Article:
U.S. Supreme Court Rules That New York General Business Law § 518 Regulates Free Speech Provided for in the First Amendment

March 2017 (No. 3)

Consumer Finance Litigation

Action Item: U.S. Supreme Court unanimously holds that New York law limiting credit card disclosures regulates speech under the First Amendment.

In a unanimous decision in Expressions Hair Design, et. al. v. Schneiderman, Attorney General of New York, et al., the United States Supreme Court held that New York General Business Law (“GBL”) § 518, which prohibits the ability of a merchant to impose a surcharge on a credit card user in lieu of payment of cash, regulates free speech. In sum, the Court concluded that § 518 specifically restricts how a merchant communicates prices of items, rather than the actual price and surcharge.

Summary of Facts and Case Background

Five New York businesses and their owners (“Petitioners”) commenced an action against the New York Attorney General and three New York District Attorneys challenging GBL § 518. GBL § 518 states, “[n]o seller in any sales transaction may impose a surcharge on a holder who elects to use a credit card in lieu of payment by cash, check, or similar means.”

Specifically, Petitioners sought to impose surcharges on customers who used credit cards because credit card companies charged a transaction fee (upwards of 2–3%) to the merchants. Although the New York law prohibited merchants from imposing additional charges to credit card users, Petitioners sought to implement a “single-sticker” pricing scheme, wherein they would post a cash price and then list an additional credit card surcharge as either a percentage or dollar amount.

Petitioners argued that GBL § 518 violated the First Amendment because the statute regulates how merchants communicate their prices, and that the statute was unconstitutionally vague because there is no delineated difference between surcharges and discounts (i.e., discounts given to cash users as opposed to increased prices imposed on credit card users).

The District Court held that that GBL § 518 regulates speech. On appeal, the Second Circuit vacated the District Court’s Order, and instructed that the Petitioners’ claims be dismissed. The Second Circuit focused on “single-sticker” pricing and reasoned that GBL § 518 did not regulate speech, but, rather, regulated conduct by restricting the ability of a merchant to charge more to customers who paid by credit card.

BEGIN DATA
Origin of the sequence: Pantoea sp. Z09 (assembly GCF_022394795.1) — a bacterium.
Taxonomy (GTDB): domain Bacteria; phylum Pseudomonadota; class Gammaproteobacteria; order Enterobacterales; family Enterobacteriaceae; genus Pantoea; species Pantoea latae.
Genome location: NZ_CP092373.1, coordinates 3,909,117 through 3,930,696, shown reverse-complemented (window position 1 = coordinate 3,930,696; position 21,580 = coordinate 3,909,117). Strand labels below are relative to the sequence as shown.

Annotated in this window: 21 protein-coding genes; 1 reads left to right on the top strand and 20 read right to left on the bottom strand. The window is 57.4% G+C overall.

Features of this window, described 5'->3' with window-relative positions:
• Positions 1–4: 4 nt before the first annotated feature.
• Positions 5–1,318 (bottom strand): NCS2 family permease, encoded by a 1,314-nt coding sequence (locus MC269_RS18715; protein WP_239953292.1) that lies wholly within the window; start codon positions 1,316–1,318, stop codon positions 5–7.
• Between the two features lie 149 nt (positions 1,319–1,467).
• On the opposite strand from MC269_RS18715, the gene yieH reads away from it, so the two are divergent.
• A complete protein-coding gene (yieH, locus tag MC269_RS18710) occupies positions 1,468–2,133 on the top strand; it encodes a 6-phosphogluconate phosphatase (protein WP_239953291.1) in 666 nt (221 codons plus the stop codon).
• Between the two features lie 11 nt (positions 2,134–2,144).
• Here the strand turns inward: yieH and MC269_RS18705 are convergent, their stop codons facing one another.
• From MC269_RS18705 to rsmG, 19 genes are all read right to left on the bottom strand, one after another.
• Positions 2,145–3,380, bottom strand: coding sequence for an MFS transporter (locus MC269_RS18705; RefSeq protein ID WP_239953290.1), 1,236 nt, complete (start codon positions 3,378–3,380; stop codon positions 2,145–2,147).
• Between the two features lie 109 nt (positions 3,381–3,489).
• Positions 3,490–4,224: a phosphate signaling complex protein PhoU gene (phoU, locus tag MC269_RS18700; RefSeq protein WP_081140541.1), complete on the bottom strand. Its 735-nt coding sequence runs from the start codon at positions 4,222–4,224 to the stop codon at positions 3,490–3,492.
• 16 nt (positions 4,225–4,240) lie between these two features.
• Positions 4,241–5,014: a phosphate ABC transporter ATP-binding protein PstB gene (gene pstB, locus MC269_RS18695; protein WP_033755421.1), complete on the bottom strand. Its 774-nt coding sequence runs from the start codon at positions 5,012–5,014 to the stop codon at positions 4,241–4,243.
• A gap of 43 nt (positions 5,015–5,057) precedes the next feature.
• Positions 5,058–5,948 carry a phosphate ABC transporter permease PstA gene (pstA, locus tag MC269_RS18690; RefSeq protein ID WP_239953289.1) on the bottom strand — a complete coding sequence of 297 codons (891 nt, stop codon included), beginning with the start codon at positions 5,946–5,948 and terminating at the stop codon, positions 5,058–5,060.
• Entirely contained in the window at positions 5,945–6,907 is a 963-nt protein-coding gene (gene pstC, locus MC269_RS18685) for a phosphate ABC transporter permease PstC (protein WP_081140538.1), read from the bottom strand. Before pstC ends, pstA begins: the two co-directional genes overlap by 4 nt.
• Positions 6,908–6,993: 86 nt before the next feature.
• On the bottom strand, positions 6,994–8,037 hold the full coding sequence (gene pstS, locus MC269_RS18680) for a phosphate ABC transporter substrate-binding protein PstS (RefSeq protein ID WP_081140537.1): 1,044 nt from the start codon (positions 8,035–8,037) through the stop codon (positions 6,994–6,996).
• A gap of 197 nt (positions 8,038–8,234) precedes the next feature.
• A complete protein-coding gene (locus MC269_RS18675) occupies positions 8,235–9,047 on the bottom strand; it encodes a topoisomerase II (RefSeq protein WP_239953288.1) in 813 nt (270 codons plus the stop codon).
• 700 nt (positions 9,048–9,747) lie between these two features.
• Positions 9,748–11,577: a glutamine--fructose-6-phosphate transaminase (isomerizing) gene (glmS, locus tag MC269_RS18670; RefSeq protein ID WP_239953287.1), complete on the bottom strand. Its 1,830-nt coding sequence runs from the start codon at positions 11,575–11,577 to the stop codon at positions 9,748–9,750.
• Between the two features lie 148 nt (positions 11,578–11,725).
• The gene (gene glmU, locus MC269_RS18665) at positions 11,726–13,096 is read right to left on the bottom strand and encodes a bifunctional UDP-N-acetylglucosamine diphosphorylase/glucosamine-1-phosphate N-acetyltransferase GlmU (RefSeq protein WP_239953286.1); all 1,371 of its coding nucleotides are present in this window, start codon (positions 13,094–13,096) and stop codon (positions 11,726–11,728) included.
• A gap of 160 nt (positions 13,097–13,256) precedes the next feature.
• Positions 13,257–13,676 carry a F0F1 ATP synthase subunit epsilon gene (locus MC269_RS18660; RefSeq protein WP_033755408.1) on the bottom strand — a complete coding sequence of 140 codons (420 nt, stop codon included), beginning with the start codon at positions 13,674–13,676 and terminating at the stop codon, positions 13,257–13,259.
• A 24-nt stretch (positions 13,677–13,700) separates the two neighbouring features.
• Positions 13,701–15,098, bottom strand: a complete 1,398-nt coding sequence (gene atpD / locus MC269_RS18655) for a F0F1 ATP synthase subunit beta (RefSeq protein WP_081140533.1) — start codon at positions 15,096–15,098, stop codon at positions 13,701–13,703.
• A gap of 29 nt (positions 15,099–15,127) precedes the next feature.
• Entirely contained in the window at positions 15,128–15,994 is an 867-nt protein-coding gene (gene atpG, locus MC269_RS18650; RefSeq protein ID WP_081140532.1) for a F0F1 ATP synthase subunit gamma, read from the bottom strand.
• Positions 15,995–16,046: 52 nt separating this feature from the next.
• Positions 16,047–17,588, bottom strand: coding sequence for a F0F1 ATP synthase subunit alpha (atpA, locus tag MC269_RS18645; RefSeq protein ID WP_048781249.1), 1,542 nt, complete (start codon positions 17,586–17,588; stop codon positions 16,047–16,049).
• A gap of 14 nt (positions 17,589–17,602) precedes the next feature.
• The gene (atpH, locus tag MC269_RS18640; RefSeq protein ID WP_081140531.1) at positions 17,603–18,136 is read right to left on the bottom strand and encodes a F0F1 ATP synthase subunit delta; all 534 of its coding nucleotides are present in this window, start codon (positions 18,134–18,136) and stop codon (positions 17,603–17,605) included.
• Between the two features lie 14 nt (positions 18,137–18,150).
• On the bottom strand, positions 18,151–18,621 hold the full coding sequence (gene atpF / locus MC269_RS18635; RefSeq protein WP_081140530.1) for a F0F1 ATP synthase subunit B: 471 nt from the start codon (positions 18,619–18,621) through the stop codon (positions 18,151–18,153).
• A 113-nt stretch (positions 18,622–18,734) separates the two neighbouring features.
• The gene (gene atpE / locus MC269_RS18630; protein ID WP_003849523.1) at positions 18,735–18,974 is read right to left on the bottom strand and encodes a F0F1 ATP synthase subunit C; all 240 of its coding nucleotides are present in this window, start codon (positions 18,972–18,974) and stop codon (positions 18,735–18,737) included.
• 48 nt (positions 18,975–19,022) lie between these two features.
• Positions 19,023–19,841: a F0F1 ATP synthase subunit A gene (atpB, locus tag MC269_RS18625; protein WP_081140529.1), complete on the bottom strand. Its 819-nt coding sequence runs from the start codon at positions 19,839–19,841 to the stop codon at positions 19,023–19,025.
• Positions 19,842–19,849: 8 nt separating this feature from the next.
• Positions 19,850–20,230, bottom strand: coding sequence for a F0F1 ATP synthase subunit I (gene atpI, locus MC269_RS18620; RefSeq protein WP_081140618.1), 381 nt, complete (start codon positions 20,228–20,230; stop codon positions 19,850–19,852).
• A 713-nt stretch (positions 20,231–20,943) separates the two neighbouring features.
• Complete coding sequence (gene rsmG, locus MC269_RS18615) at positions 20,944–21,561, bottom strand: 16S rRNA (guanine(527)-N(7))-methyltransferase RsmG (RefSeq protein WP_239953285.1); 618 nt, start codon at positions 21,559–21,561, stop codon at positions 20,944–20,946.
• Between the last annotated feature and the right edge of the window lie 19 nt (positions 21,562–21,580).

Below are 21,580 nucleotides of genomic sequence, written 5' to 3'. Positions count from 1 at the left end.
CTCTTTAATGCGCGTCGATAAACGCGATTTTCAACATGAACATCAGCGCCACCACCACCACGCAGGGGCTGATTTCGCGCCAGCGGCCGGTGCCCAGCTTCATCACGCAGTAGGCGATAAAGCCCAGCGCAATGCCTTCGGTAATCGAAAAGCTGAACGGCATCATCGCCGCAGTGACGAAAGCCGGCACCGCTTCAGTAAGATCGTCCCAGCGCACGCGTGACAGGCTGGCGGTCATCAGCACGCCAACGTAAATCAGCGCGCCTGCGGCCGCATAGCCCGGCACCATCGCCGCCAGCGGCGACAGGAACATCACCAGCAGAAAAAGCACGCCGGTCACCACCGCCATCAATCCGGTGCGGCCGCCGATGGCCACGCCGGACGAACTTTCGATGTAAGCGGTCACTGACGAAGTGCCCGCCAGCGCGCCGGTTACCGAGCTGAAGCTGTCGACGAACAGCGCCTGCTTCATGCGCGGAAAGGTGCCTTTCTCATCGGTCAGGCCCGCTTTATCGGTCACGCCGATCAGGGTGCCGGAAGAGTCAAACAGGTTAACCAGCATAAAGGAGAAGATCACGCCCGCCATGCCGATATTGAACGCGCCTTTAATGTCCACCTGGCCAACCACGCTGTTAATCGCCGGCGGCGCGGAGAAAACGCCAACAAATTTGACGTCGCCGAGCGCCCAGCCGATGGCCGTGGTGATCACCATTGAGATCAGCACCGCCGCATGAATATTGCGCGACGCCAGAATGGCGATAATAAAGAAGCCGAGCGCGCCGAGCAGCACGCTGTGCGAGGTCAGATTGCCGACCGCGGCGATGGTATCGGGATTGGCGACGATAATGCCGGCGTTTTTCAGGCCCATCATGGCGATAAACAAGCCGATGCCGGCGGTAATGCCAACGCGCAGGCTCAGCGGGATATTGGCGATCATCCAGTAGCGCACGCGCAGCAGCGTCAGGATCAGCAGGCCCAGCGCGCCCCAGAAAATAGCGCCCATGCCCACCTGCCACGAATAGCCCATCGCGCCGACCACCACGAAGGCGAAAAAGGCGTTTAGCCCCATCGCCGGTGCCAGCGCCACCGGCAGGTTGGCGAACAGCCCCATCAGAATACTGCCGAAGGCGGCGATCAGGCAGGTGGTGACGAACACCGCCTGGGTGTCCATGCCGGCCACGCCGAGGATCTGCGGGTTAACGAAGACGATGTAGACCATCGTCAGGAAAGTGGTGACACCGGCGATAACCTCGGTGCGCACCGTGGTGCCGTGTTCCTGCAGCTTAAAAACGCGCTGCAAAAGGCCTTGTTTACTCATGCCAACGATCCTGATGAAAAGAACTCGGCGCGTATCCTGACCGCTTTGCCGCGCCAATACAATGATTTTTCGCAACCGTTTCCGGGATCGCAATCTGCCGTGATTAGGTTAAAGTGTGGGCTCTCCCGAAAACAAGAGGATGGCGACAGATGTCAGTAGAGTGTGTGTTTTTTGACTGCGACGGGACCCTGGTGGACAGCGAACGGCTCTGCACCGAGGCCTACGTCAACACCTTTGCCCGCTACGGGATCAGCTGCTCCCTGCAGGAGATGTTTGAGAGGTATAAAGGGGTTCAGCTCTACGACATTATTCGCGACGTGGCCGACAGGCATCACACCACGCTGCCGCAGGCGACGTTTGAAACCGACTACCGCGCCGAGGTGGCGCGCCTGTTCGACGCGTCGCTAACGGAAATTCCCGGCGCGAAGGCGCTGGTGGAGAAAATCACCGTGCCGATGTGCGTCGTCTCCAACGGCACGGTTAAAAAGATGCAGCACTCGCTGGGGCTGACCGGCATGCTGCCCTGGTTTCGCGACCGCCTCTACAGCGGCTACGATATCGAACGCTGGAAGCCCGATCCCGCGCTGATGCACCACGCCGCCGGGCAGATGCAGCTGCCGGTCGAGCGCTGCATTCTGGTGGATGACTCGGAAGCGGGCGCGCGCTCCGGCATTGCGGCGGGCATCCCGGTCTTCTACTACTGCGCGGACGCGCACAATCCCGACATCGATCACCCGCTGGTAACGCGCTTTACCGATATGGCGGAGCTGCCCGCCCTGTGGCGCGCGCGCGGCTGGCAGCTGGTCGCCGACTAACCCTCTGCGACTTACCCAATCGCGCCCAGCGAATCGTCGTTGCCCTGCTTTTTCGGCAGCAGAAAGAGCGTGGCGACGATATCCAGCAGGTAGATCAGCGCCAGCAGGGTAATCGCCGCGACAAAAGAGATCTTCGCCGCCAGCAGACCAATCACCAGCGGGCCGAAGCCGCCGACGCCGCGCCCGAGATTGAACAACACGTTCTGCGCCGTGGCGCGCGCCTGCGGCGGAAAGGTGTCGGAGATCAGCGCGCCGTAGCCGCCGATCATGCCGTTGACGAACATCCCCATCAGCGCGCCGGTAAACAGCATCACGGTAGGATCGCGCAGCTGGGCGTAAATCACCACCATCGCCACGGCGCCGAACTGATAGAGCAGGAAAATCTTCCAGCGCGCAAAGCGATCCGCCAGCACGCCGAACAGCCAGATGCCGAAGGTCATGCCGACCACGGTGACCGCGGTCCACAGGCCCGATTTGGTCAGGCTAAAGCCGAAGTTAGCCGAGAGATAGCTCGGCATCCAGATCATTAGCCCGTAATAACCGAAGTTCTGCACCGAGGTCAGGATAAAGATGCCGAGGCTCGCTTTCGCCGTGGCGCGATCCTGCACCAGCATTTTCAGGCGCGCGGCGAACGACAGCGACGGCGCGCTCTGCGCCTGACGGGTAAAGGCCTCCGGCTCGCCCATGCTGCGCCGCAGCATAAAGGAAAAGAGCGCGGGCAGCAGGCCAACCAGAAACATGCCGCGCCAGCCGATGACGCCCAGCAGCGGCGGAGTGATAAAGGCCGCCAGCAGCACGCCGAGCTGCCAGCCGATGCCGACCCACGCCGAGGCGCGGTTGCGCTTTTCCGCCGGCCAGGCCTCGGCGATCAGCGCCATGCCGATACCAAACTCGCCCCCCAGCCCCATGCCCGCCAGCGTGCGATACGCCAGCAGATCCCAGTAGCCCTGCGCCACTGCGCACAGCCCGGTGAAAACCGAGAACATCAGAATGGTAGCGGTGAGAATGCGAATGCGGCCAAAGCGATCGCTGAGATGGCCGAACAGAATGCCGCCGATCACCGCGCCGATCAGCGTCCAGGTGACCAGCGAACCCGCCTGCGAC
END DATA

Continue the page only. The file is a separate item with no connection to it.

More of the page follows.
Supreme Court Decision

In vacating the Order of the Second Circuit and remanding the case to the Second Circuit to further analyze the restriction on speech, the Supreme Court unanimously held that GBL § 518 regulates speech under the First Amendment. The Court held that, because the statute does not impose a regulation to all merchants across the board for how much to charge for an item, but instead, restricts how merchants communicate their charges for a cash versus credit card user, the statute regulates speech and not conduct. The Court explained that because a merchant is free to sell an item for either $10.00 or $10.30, but is unable to advertise that the item is $10.00 plus $0.30 for credit card users, the statute regulates the expression of the merchant.

Thus, the regulation is not on the conduct, but, rather on the communication and, therefore, concluded that GBL § 518 regulates speech.

Conclusion

While the Expressions Hair Design decision attempts to resolve whether GBL § 518 regulates free speech, the Court was very clear to state that this analysis was restricted to only a “single-sticker” pricing scheme. The Court did not examine how the First Amendment would apply to other pricing schemes, such as the “two-sticker” pricing scheme (where the merchant posts one price for cash and another price for credit) because the scope of Petitioner’s claim rested on the “single-sticker” pricing. Further, the Court did not decide whether §518 as a speech regulation survived First Amendment scrutiny. Accordingly, the Second Circuit must now determine whether the law is a valid commercial speech regulation and whether the law can be upheld as a valid disclosure requirement.

Mr. Streibich and Mr. Robbin thank Jacquelyn DiCicco for her assistance in developing this Alert.

© 2017 Blank Rome LLP. All rights reserved. Please contact Blank Rome for permission to reprint. Notice: The purpose of this update is to identify select developments that may be of interest to readers. The information contained herein is abridged and summarized from various sources, the accuracy and completeness of which cannot be assured. This update should not be construed as legal advice or opinion, and is not a substitute for the advice of counsel.

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